• “Fusion” means both automatic control of the various sensors, and the combination of all different sensor data into one unified tactical picture. I believe “fusion” to be one of the most important aspects of the F-35. “Fusion” allows me to focus on the tactics, rather than detailed management of my sensors. In my encounters with the A-4s, “fusion” worked better than I have seen it before. It was reassuring to see how well it worked. The good «situational picture» that I saw provides us with several advantages; we can make smarter tactical decisions, and it takes less time before we can gain full “tactical value” from fresh pilots. (I had to smile a little when two of us in the F-35s effortlessly kept tabs on four opponents. That is no trivial thing in the F-16.)
  • The most important lesson for me personally was to see just how hard it was for the A-4s to find us, even with GCI support. We deliberately made high-risk tactical decisions to see just how far we could stretch our luck, and still remain undetected. At least for my part, this reinforced my confidence in the effectiveness of our tactics. I hope all my colleagues in the F-35 get to have the same experience as I have.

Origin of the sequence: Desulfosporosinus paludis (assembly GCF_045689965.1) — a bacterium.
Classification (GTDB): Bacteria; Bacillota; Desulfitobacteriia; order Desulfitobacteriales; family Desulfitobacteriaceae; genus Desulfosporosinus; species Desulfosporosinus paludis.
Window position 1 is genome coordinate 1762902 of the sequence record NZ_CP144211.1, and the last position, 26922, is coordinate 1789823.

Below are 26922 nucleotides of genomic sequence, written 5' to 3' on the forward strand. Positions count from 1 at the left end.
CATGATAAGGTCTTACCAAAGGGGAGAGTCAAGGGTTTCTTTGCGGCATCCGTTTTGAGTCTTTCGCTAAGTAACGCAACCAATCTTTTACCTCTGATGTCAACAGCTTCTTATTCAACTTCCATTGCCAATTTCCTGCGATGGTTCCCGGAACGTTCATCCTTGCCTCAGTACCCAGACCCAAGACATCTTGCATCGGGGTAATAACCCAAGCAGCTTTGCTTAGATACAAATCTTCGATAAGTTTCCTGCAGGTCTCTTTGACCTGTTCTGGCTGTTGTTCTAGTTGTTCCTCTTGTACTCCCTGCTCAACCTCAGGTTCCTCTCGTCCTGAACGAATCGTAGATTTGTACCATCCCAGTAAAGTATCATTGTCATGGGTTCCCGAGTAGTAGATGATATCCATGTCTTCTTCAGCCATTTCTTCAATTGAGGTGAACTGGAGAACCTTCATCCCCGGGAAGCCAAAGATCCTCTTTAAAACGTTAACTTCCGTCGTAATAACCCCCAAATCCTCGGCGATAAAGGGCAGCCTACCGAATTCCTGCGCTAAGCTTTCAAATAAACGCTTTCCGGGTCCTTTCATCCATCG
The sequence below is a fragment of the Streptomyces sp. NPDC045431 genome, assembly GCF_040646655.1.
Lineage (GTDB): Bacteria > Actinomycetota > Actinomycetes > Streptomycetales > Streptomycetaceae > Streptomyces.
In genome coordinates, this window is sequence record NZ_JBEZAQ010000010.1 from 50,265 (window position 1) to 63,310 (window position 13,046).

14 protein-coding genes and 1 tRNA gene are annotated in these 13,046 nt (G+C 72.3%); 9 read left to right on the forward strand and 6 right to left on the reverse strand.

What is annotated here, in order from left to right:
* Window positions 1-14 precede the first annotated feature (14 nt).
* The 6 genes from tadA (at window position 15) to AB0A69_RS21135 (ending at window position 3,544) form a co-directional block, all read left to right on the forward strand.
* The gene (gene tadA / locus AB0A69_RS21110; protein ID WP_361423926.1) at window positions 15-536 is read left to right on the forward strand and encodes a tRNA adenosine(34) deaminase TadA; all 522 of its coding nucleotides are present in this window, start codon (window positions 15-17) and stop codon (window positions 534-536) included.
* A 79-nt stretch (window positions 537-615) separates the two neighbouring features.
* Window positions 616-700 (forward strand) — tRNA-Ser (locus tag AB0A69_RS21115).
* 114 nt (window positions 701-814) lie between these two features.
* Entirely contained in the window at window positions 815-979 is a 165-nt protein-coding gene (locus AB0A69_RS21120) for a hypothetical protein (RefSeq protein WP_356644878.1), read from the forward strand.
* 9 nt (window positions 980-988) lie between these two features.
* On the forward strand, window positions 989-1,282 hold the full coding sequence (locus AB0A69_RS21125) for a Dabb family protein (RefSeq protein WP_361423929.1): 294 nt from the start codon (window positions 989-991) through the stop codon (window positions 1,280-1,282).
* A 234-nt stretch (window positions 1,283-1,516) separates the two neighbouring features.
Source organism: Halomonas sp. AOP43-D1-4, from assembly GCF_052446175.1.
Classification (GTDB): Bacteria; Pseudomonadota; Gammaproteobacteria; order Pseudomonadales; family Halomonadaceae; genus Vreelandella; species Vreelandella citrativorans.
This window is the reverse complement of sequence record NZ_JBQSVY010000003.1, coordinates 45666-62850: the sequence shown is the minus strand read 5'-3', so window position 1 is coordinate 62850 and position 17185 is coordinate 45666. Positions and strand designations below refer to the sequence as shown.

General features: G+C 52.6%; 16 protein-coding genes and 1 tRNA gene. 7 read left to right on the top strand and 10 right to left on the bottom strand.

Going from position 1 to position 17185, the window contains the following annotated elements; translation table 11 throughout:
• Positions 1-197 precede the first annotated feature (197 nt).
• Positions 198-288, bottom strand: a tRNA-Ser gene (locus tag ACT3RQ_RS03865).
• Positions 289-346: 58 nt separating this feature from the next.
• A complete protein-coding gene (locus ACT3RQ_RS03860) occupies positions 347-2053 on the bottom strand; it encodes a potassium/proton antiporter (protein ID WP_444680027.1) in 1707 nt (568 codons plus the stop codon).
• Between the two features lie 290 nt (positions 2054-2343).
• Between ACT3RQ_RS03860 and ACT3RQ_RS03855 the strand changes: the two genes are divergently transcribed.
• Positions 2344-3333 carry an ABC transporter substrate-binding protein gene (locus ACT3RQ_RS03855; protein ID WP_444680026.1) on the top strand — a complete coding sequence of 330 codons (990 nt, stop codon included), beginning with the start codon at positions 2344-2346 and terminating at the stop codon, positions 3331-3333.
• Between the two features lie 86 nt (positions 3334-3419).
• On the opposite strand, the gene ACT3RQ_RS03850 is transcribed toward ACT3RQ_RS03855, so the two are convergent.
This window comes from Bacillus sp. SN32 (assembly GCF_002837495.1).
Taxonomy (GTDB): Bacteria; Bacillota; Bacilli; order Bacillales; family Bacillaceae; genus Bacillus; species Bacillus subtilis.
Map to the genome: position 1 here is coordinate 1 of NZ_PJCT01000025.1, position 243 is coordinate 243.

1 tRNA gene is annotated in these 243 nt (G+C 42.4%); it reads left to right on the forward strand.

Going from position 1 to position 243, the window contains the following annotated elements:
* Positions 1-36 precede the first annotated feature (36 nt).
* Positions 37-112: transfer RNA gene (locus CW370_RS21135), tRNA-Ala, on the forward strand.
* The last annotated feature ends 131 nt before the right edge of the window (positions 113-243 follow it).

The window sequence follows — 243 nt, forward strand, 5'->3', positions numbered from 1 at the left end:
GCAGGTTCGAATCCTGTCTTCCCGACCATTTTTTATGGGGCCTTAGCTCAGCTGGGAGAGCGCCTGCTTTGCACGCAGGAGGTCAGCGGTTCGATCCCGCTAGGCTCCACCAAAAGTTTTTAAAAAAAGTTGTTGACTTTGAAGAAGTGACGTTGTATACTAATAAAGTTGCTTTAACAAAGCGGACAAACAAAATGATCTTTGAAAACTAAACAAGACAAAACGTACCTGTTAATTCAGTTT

(BFM – F-35 against A-4, might not be fair. Still, the A-4 started as the offensive part every time. At the end of each set, I was pointing at the A-4. Every time.)

Image credit: RoNAF via Lockheed Martin

 

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F-15E Strike Eagles unable to shoot down the F-35s in 8 dogfights during simulated deployment

“0 losses in 8 dogfights against F-15E Red Air”

The U.S. Air Force F-35A fleet continues to work to declare the Lightning II IOC (initial operational capability) scheduled in the August – December timeframe.

Among the activities carried out in the past weeks, a simulated deployment provided important feedbacks about the goal of demonstrating the F-35’s ability to “penetrate areas with developed air defenses, provide close air support to ground troops and be readily deployable to conflict theaters.”

Seven F-35s deployed from Hill Air Force Base, Utah, to  Mountain Home AFB, Idaho, to carry out a series of operational tests which involved local-based 4th Generation F-15E Strike Eagles belonging to the 366th Fighter Wing.

In a Q&A posted on the USAF website, Col. David Chace, the F-35 systems management office chief and lead for F-35 operational requirements at ACC, provided some insights about the activities carried out during the second simulated deployment to Mountain Home (the first was in February this year):